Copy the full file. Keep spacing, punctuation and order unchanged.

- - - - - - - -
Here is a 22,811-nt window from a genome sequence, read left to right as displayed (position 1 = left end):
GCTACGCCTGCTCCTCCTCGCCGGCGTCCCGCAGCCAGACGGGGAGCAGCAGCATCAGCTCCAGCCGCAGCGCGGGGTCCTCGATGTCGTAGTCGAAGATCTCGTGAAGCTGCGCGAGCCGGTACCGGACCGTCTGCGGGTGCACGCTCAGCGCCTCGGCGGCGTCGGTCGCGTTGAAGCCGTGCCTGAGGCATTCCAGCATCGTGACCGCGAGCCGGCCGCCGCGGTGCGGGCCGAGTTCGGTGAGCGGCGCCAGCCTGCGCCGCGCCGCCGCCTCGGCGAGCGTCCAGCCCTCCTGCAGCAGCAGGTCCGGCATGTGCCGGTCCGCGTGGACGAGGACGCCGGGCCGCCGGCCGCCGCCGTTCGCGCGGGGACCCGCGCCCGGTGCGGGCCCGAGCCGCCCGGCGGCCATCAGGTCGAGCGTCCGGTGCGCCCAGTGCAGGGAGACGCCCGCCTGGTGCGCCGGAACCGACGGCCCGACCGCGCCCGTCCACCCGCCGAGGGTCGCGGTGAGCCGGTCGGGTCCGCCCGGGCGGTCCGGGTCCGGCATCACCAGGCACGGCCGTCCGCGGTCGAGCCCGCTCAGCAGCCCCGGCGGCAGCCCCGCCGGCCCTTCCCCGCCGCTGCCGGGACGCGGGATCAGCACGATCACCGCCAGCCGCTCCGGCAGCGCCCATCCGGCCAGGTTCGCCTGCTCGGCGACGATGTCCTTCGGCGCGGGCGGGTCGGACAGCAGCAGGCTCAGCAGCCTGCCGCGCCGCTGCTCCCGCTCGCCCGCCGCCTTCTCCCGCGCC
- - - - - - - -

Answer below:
Here is a 22,811-nt window from a genome sequence, read left to right as displayed (position 1 = left end):
GCTACGCCTGCTCCTCCTCGCCGGCGTCCCGCAGCCAGACGGGGAGCAGCAGCATCAGCTCCAGCCGCAGCGCGGGGTCCTCGATGTCGTAGTCGAAGATCTCGTGAAGCTGCGCGAGCCGGTACCGGACCGTCTGCGGGTGCACGCTCAGCGCCTCGGCGGCGTCGGTCGCGTTGAAGCCGTGCCTGAGGCATTCCAGCATCGTGACCGCGAGCCGGCCGCCGCGGTGCGGGCCGAGTTCGGTGAGCGGCGCCAGCCTGCGCCGCGCCGCCGCCTCGGCGAGCGTCCAGCCCTCCTGCAGCAGCAGGTCCGGCATGTGCCGGTCCGCGTGGACGAGGACGCCGGGCCGCCGGCCGCCGCCGTTCGCGCGGGGACCCGCGCCCGGTGCGGGCCCGAGCCGCCCGGCGGCCATCAGGTCGAGCGTCCGGTGCGCCCAGTGCAGGGAGACGCCCGCCTGGTGCGCCGGAACCGACGGCCCGACCGCGCCCGTCCACCCGCCGAGGGTCGCGGTGAGCCGGTCGGGTCCGCCCGGGCGGTCCGGGTCCGGCATCACCAGGCACGGCCGTCCGCGGTCGAGCCCGCTCAGCAGCCCCGGCGGCAGCCCCGCCGGCCCTTCCCCGCCGCTGCCGGGACGCGGGATCAGCACGATCACCGCCAGCCGCTCCGGCAGCGCCCATCCGGCCAGGTTCGCCTGCTCGGCGACGATGTCCTTCGGCGCGGGCGGGTCGGACAGCAGCAGGCTCAGCAGCCTGCCGCGCCGCTGCTCCCGCTCGCCCGCCGCCTTCTCCCGCGCC